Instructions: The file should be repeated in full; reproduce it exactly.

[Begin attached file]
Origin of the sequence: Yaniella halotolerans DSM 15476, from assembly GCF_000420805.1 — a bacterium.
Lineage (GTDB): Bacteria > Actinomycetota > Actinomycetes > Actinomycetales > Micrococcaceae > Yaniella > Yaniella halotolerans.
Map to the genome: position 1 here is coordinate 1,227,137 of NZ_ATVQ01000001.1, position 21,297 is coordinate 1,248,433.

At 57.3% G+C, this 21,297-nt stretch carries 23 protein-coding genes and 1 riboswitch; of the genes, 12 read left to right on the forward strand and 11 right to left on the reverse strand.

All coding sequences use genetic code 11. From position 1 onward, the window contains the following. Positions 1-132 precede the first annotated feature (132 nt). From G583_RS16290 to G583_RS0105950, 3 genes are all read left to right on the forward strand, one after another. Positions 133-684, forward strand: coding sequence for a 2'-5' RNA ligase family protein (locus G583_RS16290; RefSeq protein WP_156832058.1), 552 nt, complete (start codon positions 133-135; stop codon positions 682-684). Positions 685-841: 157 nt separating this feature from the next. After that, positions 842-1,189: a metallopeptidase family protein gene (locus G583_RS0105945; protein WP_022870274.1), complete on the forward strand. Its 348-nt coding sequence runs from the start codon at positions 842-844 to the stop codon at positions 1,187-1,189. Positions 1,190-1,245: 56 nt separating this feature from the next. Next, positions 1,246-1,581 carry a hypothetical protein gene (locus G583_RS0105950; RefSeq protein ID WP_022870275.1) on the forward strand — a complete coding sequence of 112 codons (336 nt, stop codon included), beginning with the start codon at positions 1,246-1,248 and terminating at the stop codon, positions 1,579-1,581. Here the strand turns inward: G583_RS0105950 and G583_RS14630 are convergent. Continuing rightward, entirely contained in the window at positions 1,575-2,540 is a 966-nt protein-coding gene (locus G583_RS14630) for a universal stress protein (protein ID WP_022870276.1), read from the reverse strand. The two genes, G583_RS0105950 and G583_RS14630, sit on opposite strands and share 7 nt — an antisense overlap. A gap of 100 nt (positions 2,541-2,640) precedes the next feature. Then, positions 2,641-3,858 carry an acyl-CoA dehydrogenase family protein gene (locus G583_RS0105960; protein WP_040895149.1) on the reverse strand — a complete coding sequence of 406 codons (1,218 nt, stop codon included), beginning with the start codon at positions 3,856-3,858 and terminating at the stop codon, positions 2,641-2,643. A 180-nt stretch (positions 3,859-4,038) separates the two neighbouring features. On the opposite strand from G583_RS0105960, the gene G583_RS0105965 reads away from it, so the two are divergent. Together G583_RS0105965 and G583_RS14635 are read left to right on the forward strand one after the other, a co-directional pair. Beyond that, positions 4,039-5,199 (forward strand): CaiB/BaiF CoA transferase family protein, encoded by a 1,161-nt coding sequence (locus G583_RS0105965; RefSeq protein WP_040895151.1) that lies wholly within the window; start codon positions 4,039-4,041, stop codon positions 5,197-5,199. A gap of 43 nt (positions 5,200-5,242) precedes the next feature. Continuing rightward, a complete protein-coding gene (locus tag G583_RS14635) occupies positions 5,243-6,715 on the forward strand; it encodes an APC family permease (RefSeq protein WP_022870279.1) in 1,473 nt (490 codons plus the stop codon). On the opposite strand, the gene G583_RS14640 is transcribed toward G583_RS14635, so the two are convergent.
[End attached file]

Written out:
Origin of the sequence: Yaniella halotolerans DSM 15476, from assembly GCF_000420805.1 — a bacterium.
Lineage (GTDB): Bacteria > Actinomycetota > Actinomycetes > Actinomycetales > Micrococcaceae > Yaniella > Yaniella halotolerans.
Map to the genome: position 1 here is coordinate 1,227,137 of NZ_ATVQ01000001.1, position 21,297 is coordinate 1,248,433.

At 57.3% G+C, this 21,297-nt stretch carries 23 protein-coding genes and 1 riboswitch; of the genes, 12 read left to right on the forward strand and 11 right to left on the reverse strand.

All coding sequences use genetic code 11. From position 1 onward, the window contains the following. Positions 1-132 precede the first annotated feature (132 nt). From G583_RS16290 to G583_RS0105950, 3 genes are all read left to right on the forward strand, one after another. Positions 133-684, forward strand: coding sequence for a 2'-5' RNA ligase family protein (locus G583_RS16290; RefSeq protein WP_156832058.1), 552 nt, complete (start codon positions 133-135; stop codon positions 682-684). Positions 685-841: 157 nt separating this feature from the next. After that, positions 842-1,189: a metallopeptidase family protein gene (locus G583_RS0105945; protein WP_022870274.1), complete on the forward strand. Its 348-nt coding sequence runs from the start codon at positions 842-844 to the stop codon at positions 1,187-1,189. Positions 1,190-1,245: 56 nt separating this feature from the next. Next, positions 1,246-1,581 carry a hypothetical protein gene (locus G583_RS0105950; RefSeq protein ID WP_022870275.1) on the forward strand — a complete coding sequence of 112 codons (336 nt, stop codon included), beginning with the start codon at positions 1,246-1,248 and terminating at the stop codon, positions 1,579-1,581. Here the strand turns inward: G583_RS0105950 and G583_RS14630 are convergent. Continuing rightward, entirely contained in the window at positions 1,575-2,540 is a 966-nt protein-coding gene (locus G583_RS14630) for a universal stress protein (protein ID WP_022870276.1), read from the reverse strand. The two genes, G583_RS0105950 and G583_RS14630, sit on opposite strands and share 7 nt — an antisense overlap. A gap of 100 nt (positions 2,541-2,640) precedes the next feature. Then, positions 2,641-3,858 carry an acyl-CoA dehydrogenase family protein gene (locus G583_RS0105960; protein WP_040895149.1) on the reverse strand — a complete coding sequence of 406 codons (1,218 nt, stop codon included), beginning with the start codon at positions 3,856-3,858 and terminating at the stop codon, positions 2,641-2,643. A 180-nt stretch (positions 3,859-4,038) separates the two neighbouring features. On the opposite strand from G583_RS0105960, the gene G583_RS0105965 reads away from it, so the two are divergent. Together G583_RS0105965 and G583_RS14635 are read left to right on the forward strand one after the other, a co-directional pair. Beyond that, positions 4,039-5,199 (forward strand): CaiB/BaiF CoA transferase family protein, encoded by a 1,161-nt coding sequence (locus G583_RS0105965; RefSeq protein WP_040895151.1) that lies wholly within the window; start codon positions 4,039-4,041, stop codon positions 5,197-5,199. A gap of 43 nt (positions 5,200-5,242) precedes the next feature. Continuing rightward, a complete protein-coding gene (locus tag G583_RS14635) occupies positions 5,243-6,715 on the forward strand; it encodes an APC family permease (RefSeq protein WP_022870279.1) in 1,473 nt (490 codons plus the stop codon). On the opposite strand, the gene G583_RS14640 is transcribed toward G583_RS14635, so the two are convergent.